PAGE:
|Melissa George Bowman|
Melissa C. George, who worked in Riley's proclamations office, filed the complaint against communications director David Azbell, according to a report yesterday from Bill Britt at Alabama Political Reporter (APR). Ms. George since has married, and now is Melissa George Bowman.
The story presents a number of parallels to my own experience of being unlawfully terminated from my job as an editor at the University of Alabama in Birmingham (UAB) in the midst of the Riley era.
The parallels emerge primarily from this fact that Bill Britt uncovered: Under a settlement agreement, Bowman was forced to leave her job, while Azbell quietly resigned. Azbell, however, has re-emerged as a communications consultant for Alabama Speaker Mike Hubbard, bringing down a state salary of $8,000 per month. Azbell also is a partner in the Birmingham political-consulting firm Swatek Azbell Howe & Ross.
It looks like the victimizer came out better than the victim in this deal. Unfortunately, I've learned a thing or two about such office cheat jobs.
Melissa George Bowman now serves as public relations manager for the Alabama Hospital Association (AHA). This is from a 2012 AHA press release:
Prior to joining the Alabama Hospital Association, Melissa George Bowman was marketing director for Eastdale Mall. She was public relations director for the American Red Cross of Central Alabama and worked in the Alabama governor’s press office under two governors. She holds a bachelor’s degree in journalism from the University of Alabama.
How this for irony? The words in bold indicate Bowman started her job in the governor's press office under Don Siegelman--and she was sexually harassed out of her job under Bob Riley.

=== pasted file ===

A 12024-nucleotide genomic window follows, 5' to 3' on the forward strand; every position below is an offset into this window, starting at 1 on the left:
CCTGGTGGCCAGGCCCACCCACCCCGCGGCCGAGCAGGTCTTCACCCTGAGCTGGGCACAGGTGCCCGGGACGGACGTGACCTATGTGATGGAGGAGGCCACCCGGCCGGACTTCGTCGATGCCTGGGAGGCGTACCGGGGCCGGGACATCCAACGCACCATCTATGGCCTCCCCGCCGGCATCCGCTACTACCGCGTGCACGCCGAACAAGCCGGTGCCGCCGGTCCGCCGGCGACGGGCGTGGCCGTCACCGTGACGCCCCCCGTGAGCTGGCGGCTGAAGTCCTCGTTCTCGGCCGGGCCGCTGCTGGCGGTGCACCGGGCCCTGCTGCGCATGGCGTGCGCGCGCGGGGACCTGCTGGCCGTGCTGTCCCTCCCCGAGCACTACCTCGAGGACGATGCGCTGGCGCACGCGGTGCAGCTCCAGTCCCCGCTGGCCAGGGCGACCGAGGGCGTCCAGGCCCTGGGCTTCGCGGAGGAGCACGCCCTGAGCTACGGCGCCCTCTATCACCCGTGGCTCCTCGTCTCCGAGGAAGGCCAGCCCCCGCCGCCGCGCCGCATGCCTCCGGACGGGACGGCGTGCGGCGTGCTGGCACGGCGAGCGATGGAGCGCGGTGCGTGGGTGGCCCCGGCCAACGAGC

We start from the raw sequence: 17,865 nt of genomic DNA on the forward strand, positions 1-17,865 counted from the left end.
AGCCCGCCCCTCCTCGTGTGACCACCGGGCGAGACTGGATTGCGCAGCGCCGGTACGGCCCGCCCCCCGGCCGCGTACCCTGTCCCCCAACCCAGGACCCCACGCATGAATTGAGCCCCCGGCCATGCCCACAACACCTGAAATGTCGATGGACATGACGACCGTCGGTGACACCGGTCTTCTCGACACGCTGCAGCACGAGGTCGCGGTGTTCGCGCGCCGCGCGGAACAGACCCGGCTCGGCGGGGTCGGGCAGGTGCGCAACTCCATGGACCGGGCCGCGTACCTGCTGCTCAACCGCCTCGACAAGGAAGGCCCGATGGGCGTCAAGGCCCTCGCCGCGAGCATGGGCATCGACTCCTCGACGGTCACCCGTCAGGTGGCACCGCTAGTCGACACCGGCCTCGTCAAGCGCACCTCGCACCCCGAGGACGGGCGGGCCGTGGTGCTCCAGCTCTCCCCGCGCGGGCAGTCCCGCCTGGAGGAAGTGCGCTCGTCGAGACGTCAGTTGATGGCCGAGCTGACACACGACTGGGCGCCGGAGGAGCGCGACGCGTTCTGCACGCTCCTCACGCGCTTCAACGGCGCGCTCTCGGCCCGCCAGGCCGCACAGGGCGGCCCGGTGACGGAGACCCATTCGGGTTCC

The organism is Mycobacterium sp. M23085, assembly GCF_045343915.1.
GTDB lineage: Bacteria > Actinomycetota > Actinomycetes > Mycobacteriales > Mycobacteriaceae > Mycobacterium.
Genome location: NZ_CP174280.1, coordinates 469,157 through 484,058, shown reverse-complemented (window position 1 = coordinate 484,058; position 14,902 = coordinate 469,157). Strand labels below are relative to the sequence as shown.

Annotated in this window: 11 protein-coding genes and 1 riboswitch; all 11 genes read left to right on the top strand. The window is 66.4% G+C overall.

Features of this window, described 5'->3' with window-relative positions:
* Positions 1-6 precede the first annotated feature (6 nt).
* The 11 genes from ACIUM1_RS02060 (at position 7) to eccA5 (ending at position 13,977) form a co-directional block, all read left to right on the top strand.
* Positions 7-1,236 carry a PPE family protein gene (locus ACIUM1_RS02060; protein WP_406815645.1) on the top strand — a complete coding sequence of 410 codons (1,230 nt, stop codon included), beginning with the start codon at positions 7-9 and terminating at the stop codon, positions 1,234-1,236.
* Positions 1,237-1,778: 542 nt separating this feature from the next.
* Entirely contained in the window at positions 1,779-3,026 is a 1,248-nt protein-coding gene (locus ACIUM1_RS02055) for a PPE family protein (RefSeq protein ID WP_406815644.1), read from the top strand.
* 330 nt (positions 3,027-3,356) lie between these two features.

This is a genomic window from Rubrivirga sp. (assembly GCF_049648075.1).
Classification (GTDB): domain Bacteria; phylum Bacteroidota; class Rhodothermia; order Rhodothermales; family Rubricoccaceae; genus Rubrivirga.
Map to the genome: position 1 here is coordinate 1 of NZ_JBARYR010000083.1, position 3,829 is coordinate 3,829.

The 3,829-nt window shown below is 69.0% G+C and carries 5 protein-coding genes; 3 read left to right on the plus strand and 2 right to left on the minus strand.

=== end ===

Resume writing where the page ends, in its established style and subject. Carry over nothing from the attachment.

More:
Britt writes that rumors about Azbell and a sexual-harassment complaint have been floating around Montgomery for roughly a decade. The story now has moved beyond the rumor stage, with confirmation that a settlement was reached in 2003. Reports Britt:
The Alabama Political Reporter has obtained a copy of the Settlement Agreement in which the Riley administration offered a $53,000 pay-off to staffer Melissa C. George, an employee in Riley's proclamations office, to drop the threat of civil lawsuit, quit her state job and quietly go away. The Settlement Agreement, dated Dec. 17, 2003, was signed by Riley, Azbell and Riley's chief of staff, Toby Roth. It described Azbell as having "harassed" and "discriminated" against George. The document also states the neither Riley nor Roth were aware of Azbell's boorish behavior.
According to the settlement agreement, the State of Alabama paid $53,000 to George--with the stipulation that she leave her state job, but as part of the agreement Toby Roth was to write her a letter of recommendation on his official letterhead.
Based on my knowledge of employment law--and I have more experience with the subject than I ever wanted to have--it sounds like Melissa George Bowman settled for a low-ball figure, probably because she was under heavy pressure from seasoned politicians. That she was forced to leave her job says a lot about the way the Riley administration treated women in the workplace. In essence, Melissa Bowman was victimized twice--once by David Azbell and once by Bob Riley and Toby Roth.
No one involved with the case seems anxious to discuss it. Writes Britt:
Melissa George was contacted for this report but would only say she was not suppose to talk about it. However, there can be no valid confidentiality agreement when state dollars are used in such matters.
Telephone messages seeking comment were left for Azbell. He did not return the calls. George apparently provided the Riley administration with a lengthy written complaint documenting Azbell's alleged harassment. No records beyond the Settlement Agreement were found by the state archives. Roth refused to answer questions presented by the Alabama Political Reporter concerning the case. “It was the policy of the Riley administration to not comment on past employees,” he said.
Note the disingenuous tone of Roth's comment. Melissa George Bowman was not an employee of the Riley administration; she was an employee of the State of Alabama, and her settlement was paid with taxpayer dollars. Roth, Riley, and Azbell have obligations to answer questions about this matter. Riley himself should ensure that any related documents--internal memos, e-mails, etc.--are released to the public.